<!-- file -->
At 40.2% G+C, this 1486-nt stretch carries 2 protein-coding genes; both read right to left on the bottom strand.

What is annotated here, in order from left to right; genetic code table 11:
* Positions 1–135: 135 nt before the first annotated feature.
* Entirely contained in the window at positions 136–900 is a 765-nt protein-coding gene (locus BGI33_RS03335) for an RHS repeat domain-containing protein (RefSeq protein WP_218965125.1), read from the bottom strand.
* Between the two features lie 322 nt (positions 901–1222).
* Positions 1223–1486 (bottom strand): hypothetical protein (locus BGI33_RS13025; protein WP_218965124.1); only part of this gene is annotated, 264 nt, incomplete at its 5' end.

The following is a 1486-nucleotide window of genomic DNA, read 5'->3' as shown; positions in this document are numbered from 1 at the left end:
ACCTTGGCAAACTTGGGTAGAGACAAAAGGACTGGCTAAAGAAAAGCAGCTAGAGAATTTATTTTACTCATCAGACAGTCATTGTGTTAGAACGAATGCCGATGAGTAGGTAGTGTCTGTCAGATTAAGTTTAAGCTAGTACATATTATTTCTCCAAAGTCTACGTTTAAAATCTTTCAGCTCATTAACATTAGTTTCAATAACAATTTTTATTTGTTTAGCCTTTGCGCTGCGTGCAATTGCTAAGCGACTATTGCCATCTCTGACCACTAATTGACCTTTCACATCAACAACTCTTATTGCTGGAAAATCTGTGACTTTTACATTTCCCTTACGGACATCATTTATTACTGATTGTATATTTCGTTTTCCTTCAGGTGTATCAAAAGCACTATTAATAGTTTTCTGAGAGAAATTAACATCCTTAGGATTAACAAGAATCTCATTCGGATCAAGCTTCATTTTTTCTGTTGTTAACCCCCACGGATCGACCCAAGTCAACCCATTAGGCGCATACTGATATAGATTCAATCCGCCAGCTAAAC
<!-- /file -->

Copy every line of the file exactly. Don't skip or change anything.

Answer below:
At 40.2% G+C, this 1486-nt stretch carries 2 protein-coding genes; both read right to left on the bottom strand.

What is annotated here, in order from left to right; genetic code table 11:
* Positions 1–135: 135 nt before the first annotated feature.
* Entirely contained in the window at positions 136–900 is a 765-nt protein-coding gene (locus BGI33_RS03335) for an RHS repeat domain-containing protein (RefSeq protein WP_218965125.1), read from the bottom strand.
* Between the two features lie 322 nt (positions 901–1222).
* Positions 1223–1486 (bottom strand): hypothetical protein (locus BGI33_RS13025; protein WP_218965124.1); only part of this gene is annotated, 264 nt, incomplete at its 5' end.

The following is a 1486-nucleotide window of genomic DNA, read 5'->3' as shown; positions in this document are numbered from 1 at the left end:
ACCTTGGCAAACTTGGGTAGAGACAAAAGGACTGGCTAAAGAAAAGCAGCTAGAGAATTTATTTTACTCATCAGACAGTCATTGTGTTAGAACGAATGCCGATGAGTAGGTAGTGTCTGTCAGATTAAGTTTAAGCTAGTACATATTATTTCTCCAAAGTCTACGTTTAAAATCTTTCAGCTCATTAACATTAGTTTCAATAACAATTTTTATTTGTTTAGCCTTTGCGCTGCGTGCAATTGCTAAGCGACTATTGCCATCTCTGACCACTAATTGACCTTTCACATCAACAACTCTTATTGCTGGAAAATCTGTGACTTTTACATTTCCCTTACGGACATCATTTATTACTGATTGTATATTTCGTTTTCCTTCAGGTGTATCAAAAGCACTATTAATAGTTTTCTGAGAGAAATTAACATCCTTAGGATTAACAAGAATCTCATTCGGATCAAGCTTCATTTTTTCTGTTGTTAACCCCCACGGATCGACCCAAGTCAACCCATTAGGCGCATACTGATATAGATTCAATCCGCCAGCTAAAC